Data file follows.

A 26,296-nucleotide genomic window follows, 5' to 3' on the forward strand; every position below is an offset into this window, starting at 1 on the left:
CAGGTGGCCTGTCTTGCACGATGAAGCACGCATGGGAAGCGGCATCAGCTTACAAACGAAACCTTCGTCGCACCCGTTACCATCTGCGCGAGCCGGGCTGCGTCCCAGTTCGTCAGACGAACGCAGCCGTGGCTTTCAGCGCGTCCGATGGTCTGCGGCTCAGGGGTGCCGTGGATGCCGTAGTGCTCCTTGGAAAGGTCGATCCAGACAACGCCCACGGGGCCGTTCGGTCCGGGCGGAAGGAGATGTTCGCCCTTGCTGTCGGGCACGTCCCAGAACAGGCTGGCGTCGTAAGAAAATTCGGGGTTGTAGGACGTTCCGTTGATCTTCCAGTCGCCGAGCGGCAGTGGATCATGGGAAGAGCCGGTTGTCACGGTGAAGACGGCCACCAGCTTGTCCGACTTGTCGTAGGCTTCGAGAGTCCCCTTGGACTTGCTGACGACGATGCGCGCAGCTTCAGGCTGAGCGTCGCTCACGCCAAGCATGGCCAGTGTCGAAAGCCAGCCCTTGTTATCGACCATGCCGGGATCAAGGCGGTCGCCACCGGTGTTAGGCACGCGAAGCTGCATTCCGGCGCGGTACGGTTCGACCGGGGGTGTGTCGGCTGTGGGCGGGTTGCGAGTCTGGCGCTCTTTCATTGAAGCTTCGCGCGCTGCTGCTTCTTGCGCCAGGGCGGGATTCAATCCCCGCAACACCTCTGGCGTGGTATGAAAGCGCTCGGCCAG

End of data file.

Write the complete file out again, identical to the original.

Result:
A 26,296-nucleotide genomic window follows, 5' to 3' on the forward strand; every position below is an offset into this window, starting at 1 on the left:
CAGGTGGCCTGTCTTGCACGATGAAGCACGCATGGGAAGCGGCATCAGCTTACAAACGAAACCTTCGTCGCACCCGTTACCATCTGCGCGAGCCGGGCTGCGTCCCAGTTCGTCAGACGAACGCAGCCGTGGCTTTCAGCGCGTCCGATGGTCTGCGGCTCAGGGGTGCCGTGGATGCCGTAGTGCTCCTTGGAAAGGTCGATCCAGACAACGCCCACGGGGCCGTTCGGTCCGGGCGGAAGGAGATGTTCGCCCTTGCTGTCGGGCACGTCCCAGAACAGGCTGGCGTCGTAAGAAAATTCGGGGTTGTAGGACGTTCCGTTGATCTTCCAGTCGCCGAGCGGCAGTGGATCATGGGAAGAGCCGGTTGTCACGGTGAAGACGGCCACCAGCTTGTCCGACTTGTCGTAGGCTTCGAGAGTCCCCTTGGACTTGCTGACGACGATGCGCGCAGCTTCAGGCTGAGCGTCGCTCACGCCAAGCATGGCCAGTGTCGAAAGCCAGCCCTTGTTATCGACCATGCCGGGATCAAGGCGGTCGCCACCGGTGTTAGGCACGCGAAGCTGCATTCCGGCGCGGTACGGTTCGACCGGGGGTGTGTCGGCTGTGGGCGGGTTGCGAGTCTGGCGCTCTTTCATTGAAGCTTCGCGCGCTGCTGCTTCTTGCGCCAGGGCGGGATTCAATCCCCGCAACACCTCTGGCGTGGTATGAAAGCGCTCGGCCAG